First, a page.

Is there a dilemma in “Job seeker’s allowance” versus “state-sponsored workfare”?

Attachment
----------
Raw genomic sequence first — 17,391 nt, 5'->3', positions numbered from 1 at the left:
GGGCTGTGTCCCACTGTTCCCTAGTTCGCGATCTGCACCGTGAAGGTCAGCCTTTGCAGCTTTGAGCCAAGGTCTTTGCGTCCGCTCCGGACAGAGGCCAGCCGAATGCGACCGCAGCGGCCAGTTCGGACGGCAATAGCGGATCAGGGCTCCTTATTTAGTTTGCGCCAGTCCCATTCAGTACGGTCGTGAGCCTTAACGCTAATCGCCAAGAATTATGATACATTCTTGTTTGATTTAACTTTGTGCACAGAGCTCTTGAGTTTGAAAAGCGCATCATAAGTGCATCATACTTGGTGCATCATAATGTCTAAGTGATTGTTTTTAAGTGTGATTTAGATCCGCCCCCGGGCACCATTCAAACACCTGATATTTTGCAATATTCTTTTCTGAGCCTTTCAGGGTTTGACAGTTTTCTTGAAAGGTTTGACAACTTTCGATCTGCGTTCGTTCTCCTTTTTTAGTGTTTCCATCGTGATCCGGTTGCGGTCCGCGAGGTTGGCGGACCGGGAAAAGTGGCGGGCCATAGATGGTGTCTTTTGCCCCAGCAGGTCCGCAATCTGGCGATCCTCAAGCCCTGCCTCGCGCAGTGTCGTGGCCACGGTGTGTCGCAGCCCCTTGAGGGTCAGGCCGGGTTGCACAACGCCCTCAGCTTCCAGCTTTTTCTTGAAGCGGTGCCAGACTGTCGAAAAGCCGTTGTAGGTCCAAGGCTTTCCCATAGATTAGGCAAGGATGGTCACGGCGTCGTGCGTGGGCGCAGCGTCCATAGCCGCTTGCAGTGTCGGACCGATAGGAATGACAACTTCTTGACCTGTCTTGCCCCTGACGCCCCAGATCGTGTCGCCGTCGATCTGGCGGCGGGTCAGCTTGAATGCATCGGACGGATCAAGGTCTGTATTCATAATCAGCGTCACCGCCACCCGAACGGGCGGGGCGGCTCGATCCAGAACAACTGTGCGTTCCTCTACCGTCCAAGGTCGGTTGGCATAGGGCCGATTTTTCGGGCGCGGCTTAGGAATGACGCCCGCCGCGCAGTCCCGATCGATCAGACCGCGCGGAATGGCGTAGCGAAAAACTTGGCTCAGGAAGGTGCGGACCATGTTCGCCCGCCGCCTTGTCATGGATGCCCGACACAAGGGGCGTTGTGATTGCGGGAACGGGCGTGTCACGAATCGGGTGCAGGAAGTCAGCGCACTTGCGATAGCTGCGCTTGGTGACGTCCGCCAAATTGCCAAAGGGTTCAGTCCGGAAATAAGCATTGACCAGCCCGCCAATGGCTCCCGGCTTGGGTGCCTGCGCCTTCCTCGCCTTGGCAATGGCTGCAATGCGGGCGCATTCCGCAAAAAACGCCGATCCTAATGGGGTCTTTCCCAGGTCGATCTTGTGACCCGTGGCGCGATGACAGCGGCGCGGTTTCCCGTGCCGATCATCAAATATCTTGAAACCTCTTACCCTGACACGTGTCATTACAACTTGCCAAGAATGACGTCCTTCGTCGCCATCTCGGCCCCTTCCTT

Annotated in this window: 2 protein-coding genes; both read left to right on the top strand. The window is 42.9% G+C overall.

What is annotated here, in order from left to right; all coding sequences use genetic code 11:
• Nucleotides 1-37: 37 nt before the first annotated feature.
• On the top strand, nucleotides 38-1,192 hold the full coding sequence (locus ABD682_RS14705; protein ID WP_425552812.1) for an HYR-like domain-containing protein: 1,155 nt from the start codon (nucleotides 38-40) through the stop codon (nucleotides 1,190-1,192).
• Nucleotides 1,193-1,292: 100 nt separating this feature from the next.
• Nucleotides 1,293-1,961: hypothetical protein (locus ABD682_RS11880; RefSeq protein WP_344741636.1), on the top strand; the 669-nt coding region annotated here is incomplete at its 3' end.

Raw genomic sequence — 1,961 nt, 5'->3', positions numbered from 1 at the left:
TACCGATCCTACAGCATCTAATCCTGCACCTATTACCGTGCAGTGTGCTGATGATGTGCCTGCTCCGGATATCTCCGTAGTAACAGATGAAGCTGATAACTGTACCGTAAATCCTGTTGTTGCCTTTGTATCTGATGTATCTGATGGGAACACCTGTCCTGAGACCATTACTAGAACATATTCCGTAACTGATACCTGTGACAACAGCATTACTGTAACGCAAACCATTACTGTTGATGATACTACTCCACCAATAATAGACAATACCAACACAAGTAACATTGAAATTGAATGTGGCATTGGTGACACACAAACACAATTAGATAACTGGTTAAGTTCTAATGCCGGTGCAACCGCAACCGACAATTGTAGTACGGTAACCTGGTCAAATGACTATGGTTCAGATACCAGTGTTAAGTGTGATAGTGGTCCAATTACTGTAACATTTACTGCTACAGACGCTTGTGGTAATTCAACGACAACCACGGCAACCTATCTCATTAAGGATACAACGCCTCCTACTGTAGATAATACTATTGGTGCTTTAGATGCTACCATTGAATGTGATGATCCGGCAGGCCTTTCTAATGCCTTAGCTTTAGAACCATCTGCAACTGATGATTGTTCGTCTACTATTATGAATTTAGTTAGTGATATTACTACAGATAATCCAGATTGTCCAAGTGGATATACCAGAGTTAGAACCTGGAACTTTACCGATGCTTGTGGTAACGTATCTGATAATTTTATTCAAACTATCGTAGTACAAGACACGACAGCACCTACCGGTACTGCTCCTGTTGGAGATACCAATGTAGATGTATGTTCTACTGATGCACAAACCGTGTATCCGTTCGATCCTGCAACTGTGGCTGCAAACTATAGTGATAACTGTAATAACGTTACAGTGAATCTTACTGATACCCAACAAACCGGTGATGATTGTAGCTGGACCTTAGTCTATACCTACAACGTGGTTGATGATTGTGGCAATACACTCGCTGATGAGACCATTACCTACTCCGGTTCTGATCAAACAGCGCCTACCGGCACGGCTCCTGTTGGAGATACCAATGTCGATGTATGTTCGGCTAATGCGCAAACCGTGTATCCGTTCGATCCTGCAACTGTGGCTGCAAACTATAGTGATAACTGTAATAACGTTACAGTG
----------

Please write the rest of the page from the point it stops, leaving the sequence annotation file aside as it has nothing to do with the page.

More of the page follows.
Closer scrutiny reveals that this expectation rests on feeble grounds indeed. For suppose first that the work test is conceived as an obligation to accept work if offered by some (private or public) employer concerned to get value for money. If the worker has no desire to take or keep the job, her expected and actual productivity is unlikely to be such that the employer will want to hire and keep her. But if the worker is formally available for work, the fact that she is not hired or that she is sacked (owing to too low a productivity, not to anything identifiable as misconduct) cannot disqualify her from a work-tested guaranteed income any more than from an unconditional basic income. The only real difference between the former and the latter is then simply that the former involves a waste of both the employers’ and the workers’ time. Alternatively, suppose that the work test is conceived as an obligation to accept a fall-back job provided by the state for this very purpose. Rounding up the unemployable and unmotivated is not exactly a recipe for high productivity, and even leaving aside the long-term damage on the morale of the conscripted and on the image of the public sector, the net cost of fitting this recalcitrant human material into the workfare mould might just about manage to remain lower than plain prison, with the cost of supervision and blunder correction overshadowing the work-shy workers’ contribution to the national product. The economic case for the work test is just about as strong as the economic case for prisons.